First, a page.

• Learners with disabilities. In public schools, many learners are identified as having special needs. These students need accommodations to have the opportunity to achieve at the same levels as their peers. In addition to UDL for learners with significant physical and sensory disabilities, powerful new assistive technologies are increasingly becoming available to improve access to learning opportunities. These include electronic mobility switches and alternative keyboards for students with physical disabilities; computer-screen enlargers and text-to-speech and screen readers for individuals with visual disabilities; electronic sign-language dictionaries and signing avatars for learners with hearing disabilities; and calculators and spellcheckers for individuals with learning disabilities. Many of these devices are difficult or impossible to use with traditional learning materials such as printed textbooks. The advantage of digital resources, especially those that are universally designed, is that they can easily be made accessible through assistive technologies. (See the sidebar on NIMAS).
  • Pre-K. For underserved children, learning gaps in literacy begin in early childhood and become increasingly difficult to overcome as their education progresses. Early intervention is crucial if these children are to keep pace with their peers, especially to augment the linguistic, visual, and symbolic worlds that learners experience and seek to emulate. Ready to Learn is an example of technology-based resources that target school readiness skills (Penuel et al., 2009).
  • Adult workforce. Many adults in the workforce are underproductive, have no postsecondary credential, and face limited opportunities because they lack fluency in basic skills. Unfortunately, they have little time or opportunity for the sustained learning and development that becoming fluent would require. For these learners, technology expands the opportunities for where and when they can learn. Working adults can take online courses at anytime and anywhere. While individual adults benefit with more opportunities for advancement, companies and agencies benefit from the increased productivity of a fully literate workforce, one continuously preparing for the future. (See the sidebar on Online Skills Laboratory.)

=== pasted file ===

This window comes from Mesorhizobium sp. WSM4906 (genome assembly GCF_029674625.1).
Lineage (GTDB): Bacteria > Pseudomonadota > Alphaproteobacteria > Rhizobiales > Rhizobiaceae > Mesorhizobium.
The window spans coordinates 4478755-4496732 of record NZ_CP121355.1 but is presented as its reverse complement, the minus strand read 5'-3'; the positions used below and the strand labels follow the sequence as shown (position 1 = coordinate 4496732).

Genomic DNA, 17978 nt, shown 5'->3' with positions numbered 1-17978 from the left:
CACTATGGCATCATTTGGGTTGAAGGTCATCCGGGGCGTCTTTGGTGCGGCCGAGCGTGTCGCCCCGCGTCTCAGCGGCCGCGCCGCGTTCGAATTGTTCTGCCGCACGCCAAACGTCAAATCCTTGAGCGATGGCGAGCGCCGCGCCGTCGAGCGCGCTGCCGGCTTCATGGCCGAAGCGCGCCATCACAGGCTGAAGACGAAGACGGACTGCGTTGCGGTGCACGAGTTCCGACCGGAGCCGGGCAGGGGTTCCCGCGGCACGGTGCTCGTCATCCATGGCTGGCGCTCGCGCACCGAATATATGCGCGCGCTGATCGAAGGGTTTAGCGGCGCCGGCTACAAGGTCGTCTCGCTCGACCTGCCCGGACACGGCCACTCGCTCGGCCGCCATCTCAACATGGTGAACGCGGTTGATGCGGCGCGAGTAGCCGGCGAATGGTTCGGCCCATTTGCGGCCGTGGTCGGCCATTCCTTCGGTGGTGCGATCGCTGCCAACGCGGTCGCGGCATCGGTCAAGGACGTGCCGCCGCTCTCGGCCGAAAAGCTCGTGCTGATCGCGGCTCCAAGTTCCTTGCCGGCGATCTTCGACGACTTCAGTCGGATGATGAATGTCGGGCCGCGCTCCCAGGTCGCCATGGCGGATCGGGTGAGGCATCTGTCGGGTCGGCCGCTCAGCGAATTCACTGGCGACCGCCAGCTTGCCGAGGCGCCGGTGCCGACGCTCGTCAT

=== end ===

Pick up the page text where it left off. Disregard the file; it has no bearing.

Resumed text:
• Seniors. The aging population is rapidly expanding, and elders have specific disabilities – visual, hearing, motor, cognitive – that accompany the neurology of aging. At the same time, seniors have special strengths that come from their accumulated wisdom and experience. Capitalizing on those strengths in supporting life-long learning for seniors requires careful design of learning environments and the use of technology so that sensory weaknesses (in vision or hearing) and mnemonic capacity (in working and associative memory) do not erect insurmountable barriers to continued learning, independence, and socialization.
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Comments

Access to technology to support learning is a fundamental human right. To provide this type of support for all learners requires a paradigm shift.
Is it cheating?
Can a student use the technology in a (high stakes) test?
When do we provide this technology? How long do we remediate before we compensate?
Does a student who uses technology get the same mark as the student who “did it on their own”?

In 2003 I was a teacher-librarian in a diverse urban school. Every student had access to word prediction software, screen reading technology and a digital thinking tool (Inspiration/Kidspiration). The results?
Our focus was on writing. Not only did students improve in several areas: organization, ideation and sentence structure, they also became more confident writers. They took chances. They wrote more and read more. It was exciting to see children feel positive about themselves and confident in their ability to learn.
Everyone is focusing on 21st century learning skills – and rightly so. But if you struggle with reading and writing, you are, for the most part, prevented from developing the thinking and communication skills you need to be successful in the 21st century. If we block a portion of our students from this type of learning because we want to “remediate” them, they will rarely move beyond rote learning and basic thinking.

To provide this type of support requires a shift in the way we view reading and writing. It requires a shift in what we view as important skills for students. Most importantly it will require support for teachers. UDL isn’t just about providing teachers with the time to learn how to use technology to access learning (if this isn’t a big enough challenge on its own) - it is also about changing the way teachers teach and students learn.